Comparison of inflammatory mediators during the 48-hour intervention. HVHF high-volume hemofiltration, IFN interferon, IL interleukin, TNF tumor necrosis factor

Adverse events

No differences in adverse events were noted between the groups (see Additional file 1).

Discussion

To date, this is the first and only controlled trial evaluating HVHF in the burn population. Despite having to stop our study early due to slow enrollment with a resultant small sample size, we detected a significant decrease in the primary endpoint over 48 hours. Thus, our data suggest that intervention with HVHF in burn patients with septic shock and concomitant AKI results in significant clinical improvement when compared to standard care. This finding was a bit unexpected and suggests that the actual effect size was greater than that assumed for our power calculation. Additionally, HVHF improved overall organ function over a 2-week period as reflected by a significant improvement of the MODS score.

While the small sample size may be a reason for restrained enthusiasm, these findings add valuable information to the limited body of literature that exists in the field of blood purification. Our detection of improved hemodynamics with HVHF in our study corroborates similar findings from previous studies. In one single-center pilot study, HVHF at 65 ml/kg/hour significantly decreased vasopressor requirements in septic shock patients with AKI [22]. In a nested cohort of 115 patients from the RENAL study, high-intensity CVVHDF, at a dose of 40 ml/kg/hour, was associated with greater improvements in MAP and vasopressor requirements when compared to controls [23]. Interestingly, the IVOIRE study, the largest trial to date to evaluate HVHF in a mixed ICU population, failed to show a benefit in hemodynamics [15]. Perhaps the difference in patient population could explain this discrepancy in our findings compared to the IVOIRE study. Burn injury is widely known to be associated with a dysregulated host response that is significant greater in magnitude and duration than any other population [17]. Regardless, it is difficult to dismiss our primary findings as being due to chance alone given the multicenter, RCT design.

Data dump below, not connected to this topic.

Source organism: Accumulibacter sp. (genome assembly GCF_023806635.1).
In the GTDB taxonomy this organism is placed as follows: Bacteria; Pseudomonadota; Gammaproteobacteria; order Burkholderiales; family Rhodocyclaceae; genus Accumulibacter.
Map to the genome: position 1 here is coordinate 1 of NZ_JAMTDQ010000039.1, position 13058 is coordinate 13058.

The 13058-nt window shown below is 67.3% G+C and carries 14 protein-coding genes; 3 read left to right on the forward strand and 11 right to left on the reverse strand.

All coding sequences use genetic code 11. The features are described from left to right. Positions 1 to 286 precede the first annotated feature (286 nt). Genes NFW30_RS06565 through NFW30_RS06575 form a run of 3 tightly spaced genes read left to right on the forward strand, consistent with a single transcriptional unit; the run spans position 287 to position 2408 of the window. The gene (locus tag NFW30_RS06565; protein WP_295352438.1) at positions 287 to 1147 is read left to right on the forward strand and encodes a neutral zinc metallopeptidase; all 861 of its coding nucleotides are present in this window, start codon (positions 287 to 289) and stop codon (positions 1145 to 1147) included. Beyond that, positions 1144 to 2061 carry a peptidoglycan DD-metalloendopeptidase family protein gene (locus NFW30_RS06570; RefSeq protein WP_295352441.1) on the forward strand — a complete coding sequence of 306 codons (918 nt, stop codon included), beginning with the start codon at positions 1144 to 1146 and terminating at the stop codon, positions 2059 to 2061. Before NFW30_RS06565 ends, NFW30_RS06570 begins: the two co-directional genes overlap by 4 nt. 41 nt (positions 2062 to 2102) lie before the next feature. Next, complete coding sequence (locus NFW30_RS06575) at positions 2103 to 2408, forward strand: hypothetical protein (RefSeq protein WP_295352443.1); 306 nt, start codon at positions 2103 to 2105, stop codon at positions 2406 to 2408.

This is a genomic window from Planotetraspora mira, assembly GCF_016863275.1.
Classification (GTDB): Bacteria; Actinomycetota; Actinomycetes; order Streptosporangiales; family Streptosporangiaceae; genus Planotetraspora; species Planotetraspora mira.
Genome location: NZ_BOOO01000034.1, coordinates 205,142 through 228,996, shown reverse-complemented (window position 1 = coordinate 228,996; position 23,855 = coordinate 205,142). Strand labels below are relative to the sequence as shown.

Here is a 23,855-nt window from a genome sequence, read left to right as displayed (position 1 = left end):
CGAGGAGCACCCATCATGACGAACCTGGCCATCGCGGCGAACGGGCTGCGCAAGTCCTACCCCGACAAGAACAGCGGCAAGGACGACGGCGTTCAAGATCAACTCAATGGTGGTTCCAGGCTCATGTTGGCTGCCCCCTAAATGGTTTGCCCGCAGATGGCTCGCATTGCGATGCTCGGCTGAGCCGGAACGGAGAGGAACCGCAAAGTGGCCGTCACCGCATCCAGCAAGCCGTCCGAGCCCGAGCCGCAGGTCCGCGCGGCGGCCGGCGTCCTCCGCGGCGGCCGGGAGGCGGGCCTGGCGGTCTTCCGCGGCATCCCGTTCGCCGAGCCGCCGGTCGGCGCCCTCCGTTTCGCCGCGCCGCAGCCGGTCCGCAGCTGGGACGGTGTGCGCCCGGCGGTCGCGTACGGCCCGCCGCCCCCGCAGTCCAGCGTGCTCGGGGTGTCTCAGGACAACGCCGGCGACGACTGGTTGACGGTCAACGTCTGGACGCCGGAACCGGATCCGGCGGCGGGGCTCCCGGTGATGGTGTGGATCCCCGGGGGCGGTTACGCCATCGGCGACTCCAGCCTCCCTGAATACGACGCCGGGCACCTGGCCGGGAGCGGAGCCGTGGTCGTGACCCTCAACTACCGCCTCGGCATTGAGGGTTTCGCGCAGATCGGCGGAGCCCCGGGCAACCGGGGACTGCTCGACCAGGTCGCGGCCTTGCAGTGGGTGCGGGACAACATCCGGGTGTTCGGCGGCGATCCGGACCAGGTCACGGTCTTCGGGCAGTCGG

The benefit of accelerating the reversal of shock is not difficult to deduce in the burn population. Among the principles of burn care is the concept of optimizing the conditions of wound healing throughout the hospitalization. The notion that shock states which impair microcirculation at the level of the wound bed will significantly impact wound healing is well accepted [24]. The extent of injured and unhealed wound burden is the greatest contributor to mortality in burns [25, 26]. Hence, any process that inhibits wound healing or results in less than optimal graft take after definitive surgery can theoretically impact overall outcomes. The study was not powered or designed to detect a difference in mortality. Given the longitudinal nature of burn care and the multiple episodes of sepsis that can occur while awaiting definitive wound coverage, it is unrealistic to expect that reversal of shock during one episode of sepsis could have an impact on inhospital mortality. Repeat treatments to reverse each episode of shock during the course of a hospitalization are likely to impact outcomes. This is particularly true if the intervention is able to preserve organ function much like HVHF did during this study.